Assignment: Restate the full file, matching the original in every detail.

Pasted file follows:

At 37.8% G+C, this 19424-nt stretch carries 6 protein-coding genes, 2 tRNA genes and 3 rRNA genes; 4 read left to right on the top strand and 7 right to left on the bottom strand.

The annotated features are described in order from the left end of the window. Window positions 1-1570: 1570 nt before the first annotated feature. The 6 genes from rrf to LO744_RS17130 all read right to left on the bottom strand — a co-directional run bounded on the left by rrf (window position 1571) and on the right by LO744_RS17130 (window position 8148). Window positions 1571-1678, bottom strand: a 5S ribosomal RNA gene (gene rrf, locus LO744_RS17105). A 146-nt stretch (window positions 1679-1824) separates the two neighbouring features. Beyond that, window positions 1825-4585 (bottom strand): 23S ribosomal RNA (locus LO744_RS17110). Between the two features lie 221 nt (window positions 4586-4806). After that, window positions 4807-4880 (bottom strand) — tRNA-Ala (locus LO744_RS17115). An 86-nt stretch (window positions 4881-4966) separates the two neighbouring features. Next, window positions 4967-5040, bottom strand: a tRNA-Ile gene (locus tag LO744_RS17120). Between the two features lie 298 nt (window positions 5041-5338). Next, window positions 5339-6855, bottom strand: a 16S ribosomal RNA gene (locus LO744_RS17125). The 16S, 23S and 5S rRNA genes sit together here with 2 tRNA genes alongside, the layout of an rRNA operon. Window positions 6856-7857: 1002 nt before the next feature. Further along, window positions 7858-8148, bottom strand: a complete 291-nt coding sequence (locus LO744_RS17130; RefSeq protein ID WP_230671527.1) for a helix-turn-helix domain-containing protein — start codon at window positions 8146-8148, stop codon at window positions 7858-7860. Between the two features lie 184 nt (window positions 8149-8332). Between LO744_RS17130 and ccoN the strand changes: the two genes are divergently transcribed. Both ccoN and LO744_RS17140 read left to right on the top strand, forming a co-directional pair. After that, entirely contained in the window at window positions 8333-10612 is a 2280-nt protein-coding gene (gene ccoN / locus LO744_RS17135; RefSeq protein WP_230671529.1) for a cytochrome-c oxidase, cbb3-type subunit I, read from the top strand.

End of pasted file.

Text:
At 37.8% G+C, this 19424-nt stretch carries 6 protein-coding genes, 2 tRNA genes and 3 rRNA genes; 4 read left to right on the top strand and 7 right to left on the bottom strand.

The annotated features are described in order from the left end of the window. Window positions 1-1570: 1570 nt before the first annotated feature. The 6 genes from rrf to LO744_RS17130 all read right to left on the bottom strand — a co-directional run bounded on the left by rrf (window position 1571) and on the right by LO744_RS17130 (window position 8148). Window positions 1571-1678, bottom strand: a 5S ribosomal RNA gene (gene rrf, locus LO744_RS17105). A 146-nt stretch (window positions 1679-1824) separates the two neighbouring features. Beyond that, window positions 1825-4585 (bottom strand): 23S ribosomal RNA (locus LO744_RS17110). Between the two features lie 221 nt (window positions 4586-4806). After that, window positions 4807-4880 (bottom strand) — tRNA-Ala (locus LO744_RS17115). An 86-nt stretch (window positions 4881-4966) separates the two neighbouring features. Next, window positions 4967-5040, bottom strand: a tRNA-Ile gene (locus tag LO744_RS17120). Between the two features lie 298 nt (window positions 5041-5338). Next, window positions 5339-6855, bottom strand: a 16S ribosomal RNA gene (locus LO744_RS17125). The 16S, 23S and 5S rRNA genes sit together here with 2 tRNA genes alongside, the layout of an rRNA operon. Window positions 6856-7857: 1002 nt before the next feature. Further along, window positions 7858-8148, bottom strand: a complete 291-nt coding sequence (locus LO744_RS17130; RefSeq protein ID WP_230671527.1) for a helix-turn-helix domain-containing protein — start codon at window positions 8146-8148, stop codon at window positions 7858-7860. Between the two features lie 184 nt (window positions 8149-8332). Between LO744_RS17130 and ccoN the strand changes: the two genes are divergently transcribed. Both ccoN and LO744_RS17140 read left to right on the top strand, forming a co-directional pair. After that, entirely contained in the window at window positions 8333-10612 is a 2280-nt protein-coding gene (gene ccoN / locus LO744_RS17135; RefSeq protein WP_230671529.1) for a cytochrome-c oxidase, cbb3-type subunit I, read from the top strand.